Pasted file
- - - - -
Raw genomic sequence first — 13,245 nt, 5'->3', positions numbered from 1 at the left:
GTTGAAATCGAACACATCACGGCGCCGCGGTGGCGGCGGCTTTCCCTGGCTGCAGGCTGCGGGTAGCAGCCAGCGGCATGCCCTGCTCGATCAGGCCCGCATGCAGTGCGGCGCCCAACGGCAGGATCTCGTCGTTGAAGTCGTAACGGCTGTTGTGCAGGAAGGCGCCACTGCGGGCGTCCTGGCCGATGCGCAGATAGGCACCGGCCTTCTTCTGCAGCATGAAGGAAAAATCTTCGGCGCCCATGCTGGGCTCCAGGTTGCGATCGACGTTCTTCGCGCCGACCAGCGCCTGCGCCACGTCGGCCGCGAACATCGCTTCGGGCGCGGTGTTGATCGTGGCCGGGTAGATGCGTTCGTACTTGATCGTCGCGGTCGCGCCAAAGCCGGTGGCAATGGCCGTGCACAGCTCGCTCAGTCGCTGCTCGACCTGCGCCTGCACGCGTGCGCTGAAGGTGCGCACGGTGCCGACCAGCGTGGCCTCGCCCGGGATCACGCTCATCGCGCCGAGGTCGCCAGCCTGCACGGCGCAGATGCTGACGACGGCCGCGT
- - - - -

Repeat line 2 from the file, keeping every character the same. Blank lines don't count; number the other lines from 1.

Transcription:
GTTGAAATCGAACACATCACGGCGCCGCGGTGGCGGCGGCTTTCCCTGGCTGCAGGCTGCGGGTAGCAGCCAGCGGCATGCCCTGCTCGATCAGGCCCGCATGCAGTGCGGCGCCCAACGGCAGGATCTCGTCGTTGAAGTCGTAACGGCTGTTGTGCAGGAAGGCGCCACTGCGGGCGTCCTGGCCGATGCGCAGATAGGCACCGGCCTTCTTCTGCAGCATGAAGGAAAAATCTTCGGCGCCCATGCTGGGCTCCAGGTTGCGATCGACGTTCTTCGCGCCGACCAGCGCCTGCGCCACGTCGGCCGCGAACATCGCTTCGGGCGCGGTGTTGATCGTGGCCGGGTAGATGCGTTCGTACTTGATCGTCGCGGTCGCGCCAAAGCCGGTGGCAATGGCCGTGCACAGCTCGCTCAGTCGCTGCTCGACCTGCGCCTGCACGCGTGCGCTGAAGGTGCGCACGGTGCCGACCAGCGTGGCCTCGCCCGGGATCACGCTCATCGCGCCGAGGTCGCCAGCCTGCACGGCGCAGATGCTGACGACGGCCGCGT